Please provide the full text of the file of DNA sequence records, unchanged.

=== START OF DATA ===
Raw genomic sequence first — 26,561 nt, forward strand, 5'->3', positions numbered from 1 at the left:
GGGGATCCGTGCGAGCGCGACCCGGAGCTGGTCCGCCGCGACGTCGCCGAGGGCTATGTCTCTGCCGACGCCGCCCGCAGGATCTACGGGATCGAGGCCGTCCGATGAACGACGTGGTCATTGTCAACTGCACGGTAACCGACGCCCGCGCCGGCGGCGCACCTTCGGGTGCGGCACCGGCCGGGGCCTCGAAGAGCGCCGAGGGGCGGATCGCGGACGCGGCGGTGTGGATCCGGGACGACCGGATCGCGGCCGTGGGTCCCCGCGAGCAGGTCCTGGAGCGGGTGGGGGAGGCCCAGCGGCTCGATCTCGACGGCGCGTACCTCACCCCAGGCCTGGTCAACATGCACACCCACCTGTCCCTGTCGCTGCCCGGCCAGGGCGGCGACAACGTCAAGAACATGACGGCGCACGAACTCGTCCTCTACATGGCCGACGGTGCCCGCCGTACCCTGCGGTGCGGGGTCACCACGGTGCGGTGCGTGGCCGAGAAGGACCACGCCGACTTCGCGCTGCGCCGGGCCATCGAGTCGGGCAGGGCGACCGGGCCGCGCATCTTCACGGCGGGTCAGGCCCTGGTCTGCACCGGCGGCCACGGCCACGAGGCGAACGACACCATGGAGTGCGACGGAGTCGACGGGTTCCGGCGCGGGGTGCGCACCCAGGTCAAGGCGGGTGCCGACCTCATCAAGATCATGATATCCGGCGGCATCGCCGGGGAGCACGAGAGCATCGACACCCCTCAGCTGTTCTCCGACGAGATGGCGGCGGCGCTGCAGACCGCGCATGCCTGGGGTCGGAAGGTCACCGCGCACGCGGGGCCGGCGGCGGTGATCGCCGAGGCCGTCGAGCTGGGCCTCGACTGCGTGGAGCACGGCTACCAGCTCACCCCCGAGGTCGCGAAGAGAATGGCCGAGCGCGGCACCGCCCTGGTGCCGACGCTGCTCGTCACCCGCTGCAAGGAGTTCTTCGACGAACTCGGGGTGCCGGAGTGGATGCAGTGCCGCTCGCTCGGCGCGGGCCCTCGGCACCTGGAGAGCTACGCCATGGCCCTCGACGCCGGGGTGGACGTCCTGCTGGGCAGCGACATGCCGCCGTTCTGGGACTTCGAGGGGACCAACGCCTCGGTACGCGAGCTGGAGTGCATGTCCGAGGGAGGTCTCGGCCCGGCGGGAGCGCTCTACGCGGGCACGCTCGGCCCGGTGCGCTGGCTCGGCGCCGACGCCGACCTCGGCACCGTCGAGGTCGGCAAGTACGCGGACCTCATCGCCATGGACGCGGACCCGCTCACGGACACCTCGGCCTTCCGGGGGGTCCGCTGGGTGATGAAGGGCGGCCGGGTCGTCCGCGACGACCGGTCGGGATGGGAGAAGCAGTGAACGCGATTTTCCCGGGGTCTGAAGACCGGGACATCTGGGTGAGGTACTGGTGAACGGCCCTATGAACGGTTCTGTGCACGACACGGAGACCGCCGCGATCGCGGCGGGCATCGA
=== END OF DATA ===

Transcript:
Raw genomic sequence first — 26,561 nt, forward strand, 5'->3', positions numbered from 1 at the left:
GGGGATCCGTGCGAGCGCGACCCGGAGCTGGTCCGCCGCGACGTCGCCGAGGGCTATGTCTCTGCCGACGCCGCCCGCAGGATCTACGGGATCGAGGCCGTCCGATGAACGACGTGGTCATTGTCAACTGCACGGTAACCGACGCCCGCGCCGGCGGCGCACCTTCGGGTGCGGCACCGGCCGGGGCCTCGAAGAGCGCCGAGGGGCGGATCGCGGACGCGGCGGTGTGGATCCGGGACGACCGGATCGCGGCCGTGGGTCCCCGCGAGCAGGTCCTGGAGCGGGTGGGGGAGGCCCAGCGGCTCGATCTCGACGGCGCGTACCTCACCCCAGGCCTGGTCAACATGCACACCCACCTGTCCCTGTCGCTGCCCGGCCAGGGCGGCGACAACGTCAAGAACATGACGGCGCACGAACTCGTCCTCTACATGGCCGACGGTGCCCGCCGTACCCTGCGGTGCGGGGTCACCACGGTGCGGTGCGTGGCCGAGAAGGACCACGCCGACTTCGCGCTGCGCCGGGCCATCGAGTCGGGCAGGGCGACCGGGCCGCGCATCTTCACGGCGGGTCAGGCCCTGGTCTGCACCGGCGGCCACGGCCACGAGGCGAACGACACCATGGAGTGCGACGGAGTCGACGGGTTCCGGCGCGGGGTGCGCACCCAGGTCAAGGCGGGTGCCGACCTCATCAAGATCATGATATCCGGCGGCATCGCCGGGGAGCACGAGAGCATCGACACCCCTCAGCTGTTCTCCGACGAGATGGCGGCGGCGCTGCAGACCGCGCATGCCTGGGGTCGGAAGGTCACCGCGCACGCGGGGCCGGCGGCGGTGATCGCCGAGGCCGTCGAGCTGGGCCTCGACTGCGTGGAGCACGGCTACCAGCTCACCCCCGAGGTCGCGAAGAGAATGGCCGAGCGCGGCACCGCCCTGGTGCCGACGCTGCTCGTCACCCGCTGCAAGGAGTTCTTCGACGAACTCGGGGTGCCGGAGTGGATGCAGTGCCGCTCGCTCGGCGCGGGCCCTCGGCACCTGGAGAGCTACGCCATGGCCCTCGACGCCGGGGTGGACGTCCTGCTGGGCAGCGACATGCCGCCGTTCTGGGACTTCGAGGGGACCAACGCCTCGGTACGCGAGCTGGAGTGCATGTCCGAGGGAGGTCTCGGCCCGGCGGGAGCGCTCTACGCGGGCACGCTCGGCCCGGTGCGCTGGCTCGGCGCCGACGCCGACCTCGGCACCGTCGAGGTCGGCAAGTACGCGGACCTCATCGCCATGGACGCGGACCCGCTCACGGACACCTCGGCCTTCCGGGGGGTCCGCTGGGTGATGAAGGGCGGCCGGGTCGTCCGCGACGACCGGTCGGGATGGGAGAAGCAGTGAACGCGATTTTCCCGGGGTCTGAAGACCGGGACATCTGGGTGAGGTACTGGTGAACGGCCCTATGAACGGTTCTGTGCACGACACGGAGACCGCCGCGATCGCGGCGGGCATCGA